Shares in stem cell research companies rose sharply on Friday following the news of a scientific breakthrough at Karolinska University Hospital in Stockholm, Sweden: Pluristem Therapeutics stock jumped 6.7% on triple its average turnover when the successful transplantation of a synthetically engineered stem cell-based windpipe into a cancer patient at the hospital was announced.
Despite aggressive radiation therapy, the tumor blocking the 36-year-old patient's trachea had grown to 6cm. in length and was reaching the main bronchus. A suitable windpipe donor couldn't be found and the transplantation of the synthetic organ became the patient's only remaining option.
The operation was led by Prof. Paolo Macchiarini of the hospital, and the surgical team included Prof. Alexander Seifalian of University College in London. Researchers grew the synthetic windpipe on a nanocomposite tracheal scaffold seeded with the patient's own stem cells in a bioreactor for just two days.
Because the stem cells used for growing the synthetic windpipe were the patient's own, there was no rejection of the transplant and the patient was not required to take immunosuppressive drugs. The doctors subsequently declared the patient free from cancer and projected a normal life expectancy.
Pluristem, whose shares trade on NASDAQ at a company valuation of $139 million, after gaining 132% since the beginning of this year, develops drugs based on placental stem cells. The company's unique method involves injecting stem cells into the patient in two doses four months apart, without genetic matching or subduing the patient's immune system to prevent rejection.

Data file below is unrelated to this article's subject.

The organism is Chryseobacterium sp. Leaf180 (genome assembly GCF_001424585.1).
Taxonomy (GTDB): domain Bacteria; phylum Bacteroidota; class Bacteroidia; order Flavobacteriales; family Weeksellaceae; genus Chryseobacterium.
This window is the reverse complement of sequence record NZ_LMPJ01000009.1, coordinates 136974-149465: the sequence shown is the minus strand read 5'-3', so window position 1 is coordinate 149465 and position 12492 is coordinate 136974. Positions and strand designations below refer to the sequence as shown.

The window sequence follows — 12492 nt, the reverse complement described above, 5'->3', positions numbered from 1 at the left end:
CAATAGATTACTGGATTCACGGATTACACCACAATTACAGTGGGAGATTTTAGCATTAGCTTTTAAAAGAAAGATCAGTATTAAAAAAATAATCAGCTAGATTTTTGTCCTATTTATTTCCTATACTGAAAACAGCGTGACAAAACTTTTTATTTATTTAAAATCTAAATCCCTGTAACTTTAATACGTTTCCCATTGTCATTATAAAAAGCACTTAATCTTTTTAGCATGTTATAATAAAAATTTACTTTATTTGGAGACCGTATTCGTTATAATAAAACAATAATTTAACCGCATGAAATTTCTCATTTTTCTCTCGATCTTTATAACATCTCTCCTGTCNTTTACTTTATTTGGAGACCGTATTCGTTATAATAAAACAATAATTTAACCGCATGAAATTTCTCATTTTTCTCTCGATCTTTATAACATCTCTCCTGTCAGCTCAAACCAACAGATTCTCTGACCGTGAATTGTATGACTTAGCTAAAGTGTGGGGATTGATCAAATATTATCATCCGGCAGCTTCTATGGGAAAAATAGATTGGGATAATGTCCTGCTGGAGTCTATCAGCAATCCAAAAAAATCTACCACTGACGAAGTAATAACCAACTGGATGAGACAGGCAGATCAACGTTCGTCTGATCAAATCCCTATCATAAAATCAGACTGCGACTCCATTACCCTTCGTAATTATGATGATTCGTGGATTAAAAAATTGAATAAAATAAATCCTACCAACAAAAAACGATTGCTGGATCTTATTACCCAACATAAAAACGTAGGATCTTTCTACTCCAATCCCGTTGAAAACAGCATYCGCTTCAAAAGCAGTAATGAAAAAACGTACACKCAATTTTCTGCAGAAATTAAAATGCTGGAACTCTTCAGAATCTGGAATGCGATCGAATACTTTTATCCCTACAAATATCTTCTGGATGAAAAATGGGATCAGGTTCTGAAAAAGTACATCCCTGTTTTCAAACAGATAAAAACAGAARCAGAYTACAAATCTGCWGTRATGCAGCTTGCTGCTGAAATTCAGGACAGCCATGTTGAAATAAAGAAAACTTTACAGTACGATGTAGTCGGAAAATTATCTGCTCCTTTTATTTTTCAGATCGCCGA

In January, Pluristem received approval from the U.S. Food and Drug Administration and the European Medicines Agency to skip second-phase clinical testing of its flagship PLX-PAD treatment for limb ischemia from peripheral artery disease, and to proceed directly to decisive third-phase trials. In the United States, 2.7 million patients suffer from this disease, with treatments totaling $10 billion annually.
Pluristem signed an agreement last month with U.S.-based United Therapeutics, which deals with treatments for pulmonary patients. Under the agreement, United Therapeutics will use Pluristem's PLX placental stem cells to develop products for treating pulmonary hypertension patients. Pluristem will receive a $7 million advance on closing the deal and additional payments totaling $48 million based on achieving specified milestones. Pluristem will also be compensated for expenses totaling between $20 million and $45 million in connection with developing the product, clinical trials and marketing.
Shares of Mesoblast, an Australian company developing drugs for leukemia based on embryonic stem cells, were also boosted by the Karolinska University Hospital breakthrough, rising 5.4% to a company valuation of $2.7 billion. Cephalon, a U.S. biopharmaceutical company holding a 19.9% stake in Mesoblast, is being acquired by Teva Pharmaceuticals for $6.8 billion.
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